Is it just me or are a lot of prime time television shows airing episodes where a female character is struck deaf and dumb by the loud ticking of her biological clock? Has this always been a go-to plot contrivance or am I’m just noticing it now because I’m 31 and at least one of my peers is posting a birth announcement to Facebook every other month? The mass influx of baby shower invites aside, I find it rather offensive that TV shows are slamming this narrative down our throats. While there are real and significant concerns about fertility as we age, I see the media playing a role in the hysteria, desperation, and ultimate “settling” that a number of women engage in whether intentional or not. Think about it, what sparked the last conversation or serious thought you had about fertility, your Ob-gyn or the hens on Basketball Wives?
Biological clock episodes are everywhere, it seems. Last summer on Lala’s Full Court Life, Lala Anthony struggled to reconcile her desire to focus on a career that’s gaining steam with her desire (and perceived duty) to have a second child. On Chrissy and Mr. Jones, Chrissy, who is 41 years old, reveals her reservations about parenting with a partner as laissez-faire as Jim. When she considers freezing her eggs so that she’ll have more time to decide, she gets the gas face from Mama Jones, Jim, and her girls. Even the comedy New Girl starring hipster fairy child Zooey Deschanel showed her character Jess losing her shit because her gynecologist friend told her that by the time a woman turns 30, 90% of her eggs will be gone. GONE!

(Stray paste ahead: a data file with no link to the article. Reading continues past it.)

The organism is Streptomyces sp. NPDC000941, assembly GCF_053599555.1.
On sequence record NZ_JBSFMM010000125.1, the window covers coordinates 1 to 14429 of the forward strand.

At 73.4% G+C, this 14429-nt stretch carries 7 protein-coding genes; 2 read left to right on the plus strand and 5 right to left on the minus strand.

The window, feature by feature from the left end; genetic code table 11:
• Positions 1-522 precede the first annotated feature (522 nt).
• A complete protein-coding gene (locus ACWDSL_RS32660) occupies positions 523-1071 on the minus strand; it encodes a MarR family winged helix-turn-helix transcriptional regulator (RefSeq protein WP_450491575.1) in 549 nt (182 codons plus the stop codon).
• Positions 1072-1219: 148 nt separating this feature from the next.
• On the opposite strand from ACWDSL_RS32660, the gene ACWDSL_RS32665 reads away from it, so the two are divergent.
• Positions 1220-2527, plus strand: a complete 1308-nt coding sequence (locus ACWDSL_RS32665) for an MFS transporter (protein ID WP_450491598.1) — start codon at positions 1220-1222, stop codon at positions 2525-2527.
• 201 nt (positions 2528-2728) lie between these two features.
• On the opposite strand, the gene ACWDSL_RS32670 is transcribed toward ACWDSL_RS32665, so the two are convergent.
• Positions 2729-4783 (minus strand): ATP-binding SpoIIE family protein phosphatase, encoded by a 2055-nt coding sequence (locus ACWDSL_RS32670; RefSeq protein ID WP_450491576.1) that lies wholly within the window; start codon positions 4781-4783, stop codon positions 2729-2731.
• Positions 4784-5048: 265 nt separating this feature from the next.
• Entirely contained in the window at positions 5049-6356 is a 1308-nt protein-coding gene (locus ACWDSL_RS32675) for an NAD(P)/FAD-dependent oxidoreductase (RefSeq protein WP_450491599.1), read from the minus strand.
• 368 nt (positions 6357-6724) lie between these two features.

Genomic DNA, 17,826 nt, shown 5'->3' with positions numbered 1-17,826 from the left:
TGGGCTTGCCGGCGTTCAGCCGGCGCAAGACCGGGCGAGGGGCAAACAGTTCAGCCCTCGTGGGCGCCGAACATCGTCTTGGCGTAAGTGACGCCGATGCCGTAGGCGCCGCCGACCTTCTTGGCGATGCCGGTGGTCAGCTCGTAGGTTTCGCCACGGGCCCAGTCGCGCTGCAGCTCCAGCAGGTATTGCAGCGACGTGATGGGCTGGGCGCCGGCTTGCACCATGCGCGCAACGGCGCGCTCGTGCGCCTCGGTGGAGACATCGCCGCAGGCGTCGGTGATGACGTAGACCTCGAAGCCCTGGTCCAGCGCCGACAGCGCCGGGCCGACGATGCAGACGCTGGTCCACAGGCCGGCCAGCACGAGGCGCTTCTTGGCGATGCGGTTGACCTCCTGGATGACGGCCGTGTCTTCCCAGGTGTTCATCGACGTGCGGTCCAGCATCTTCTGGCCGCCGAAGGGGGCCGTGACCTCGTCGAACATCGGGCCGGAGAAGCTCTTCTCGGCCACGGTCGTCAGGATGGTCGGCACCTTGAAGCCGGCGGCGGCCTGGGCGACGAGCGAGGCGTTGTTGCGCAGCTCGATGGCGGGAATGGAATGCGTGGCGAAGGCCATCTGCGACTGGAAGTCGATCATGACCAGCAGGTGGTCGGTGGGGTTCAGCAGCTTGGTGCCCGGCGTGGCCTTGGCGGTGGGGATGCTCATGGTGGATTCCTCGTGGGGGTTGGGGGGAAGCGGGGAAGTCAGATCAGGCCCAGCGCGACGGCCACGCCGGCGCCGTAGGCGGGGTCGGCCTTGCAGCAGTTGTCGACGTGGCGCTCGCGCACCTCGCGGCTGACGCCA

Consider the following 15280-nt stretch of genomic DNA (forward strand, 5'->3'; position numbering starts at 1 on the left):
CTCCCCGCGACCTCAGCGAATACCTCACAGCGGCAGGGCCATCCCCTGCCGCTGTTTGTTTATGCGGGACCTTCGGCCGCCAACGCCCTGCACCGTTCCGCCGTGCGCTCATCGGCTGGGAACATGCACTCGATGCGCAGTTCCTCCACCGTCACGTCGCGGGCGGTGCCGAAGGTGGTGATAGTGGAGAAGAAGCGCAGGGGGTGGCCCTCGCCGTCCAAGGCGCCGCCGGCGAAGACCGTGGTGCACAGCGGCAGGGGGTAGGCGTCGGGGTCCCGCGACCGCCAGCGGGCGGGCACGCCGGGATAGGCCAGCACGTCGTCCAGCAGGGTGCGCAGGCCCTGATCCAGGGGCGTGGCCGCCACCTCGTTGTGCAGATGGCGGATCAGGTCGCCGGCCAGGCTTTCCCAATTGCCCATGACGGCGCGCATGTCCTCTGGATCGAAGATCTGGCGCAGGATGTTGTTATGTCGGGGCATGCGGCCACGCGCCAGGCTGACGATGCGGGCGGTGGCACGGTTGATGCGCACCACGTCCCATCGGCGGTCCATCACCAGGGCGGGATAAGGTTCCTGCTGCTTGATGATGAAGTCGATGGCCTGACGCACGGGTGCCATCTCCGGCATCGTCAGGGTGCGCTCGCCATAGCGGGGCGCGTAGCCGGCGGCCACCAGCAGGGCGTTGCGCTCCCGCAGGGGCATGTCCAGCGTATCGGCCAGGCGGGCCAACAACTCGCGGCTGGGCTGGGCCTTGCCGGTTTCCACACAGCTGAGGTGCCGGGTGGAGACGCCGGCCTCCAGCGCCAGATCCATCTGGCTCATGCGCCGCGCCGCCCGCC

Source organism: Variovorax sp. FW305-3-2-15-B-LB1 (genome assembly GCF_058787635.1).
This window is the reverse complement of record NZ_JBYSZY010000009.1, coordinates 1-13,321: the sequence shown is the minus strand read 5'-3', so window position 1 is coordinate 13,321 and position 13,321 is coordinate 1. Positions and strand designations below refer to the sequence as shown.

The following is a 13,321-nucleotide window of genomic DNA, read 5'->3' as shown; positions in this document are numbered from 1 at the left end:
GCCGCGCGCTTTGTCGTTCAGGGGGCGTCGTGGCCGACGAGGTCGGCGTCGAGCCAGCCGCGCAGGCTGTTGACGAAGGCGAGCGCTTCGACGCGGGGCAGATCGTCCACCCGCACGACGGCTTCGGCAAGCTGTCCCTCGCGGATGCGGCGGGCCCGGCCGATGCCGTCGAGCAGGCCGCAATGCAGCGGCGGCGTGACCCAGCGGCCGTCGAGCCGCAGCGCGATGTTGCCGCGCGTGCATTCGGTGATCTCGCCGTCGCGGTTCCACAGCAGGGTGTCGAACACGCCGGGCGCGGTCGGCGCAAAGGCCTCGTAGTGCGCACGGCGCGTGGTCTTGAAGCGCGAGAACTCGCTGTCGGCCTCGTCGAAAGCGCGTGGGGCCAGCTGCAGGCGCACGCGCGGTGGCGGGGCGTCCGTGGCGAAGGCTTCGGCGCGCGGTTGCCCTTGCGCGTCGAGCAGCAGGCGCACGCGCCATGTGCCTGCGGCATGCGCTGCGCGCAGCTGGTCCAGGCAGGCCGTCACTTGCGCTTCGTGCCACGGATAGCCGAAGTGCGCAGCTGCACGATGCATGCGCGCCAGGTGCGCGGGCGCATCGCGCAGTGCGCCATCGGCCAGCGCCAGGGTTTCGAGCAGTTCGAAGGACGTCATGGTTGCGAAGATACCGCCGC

I bet you can think of some shows you saw this year with similar story lines but you can just as easily turn to real life for examples too. Maybe you’re one of the many women out there who is truly concerned about how many good eggs she has left and how much more risk she might expose herself and her future child to the longer she waits. I’m not here to fault you for that because, without a doubt, the facts are on your side:
- According to a report published in the scientific journal Human Reproduction, fertility gradually falls around age 27 before dropping more dramatically after age 35. Findings suggest that older would-be moms may have to wait longer before becoming pregnant. There’s a decrease in the probability of becoming pregnant per menstrual cycle, not in the probability of eventually achieving a pregnancy at all. Shorter version: It might take women in their late 20s or early 30s a month or two longer to become pregnant compared to their early 20s.
- Women in their mid-30s who want to have children may need to start paying attention to their ovulation cycles for the first time. You can’t just “end up pregnant” like so many of our gal pals did in high school (no shade). The older we get, the more getting pregnant requires planning and time – not such a bad thing, in my opinion.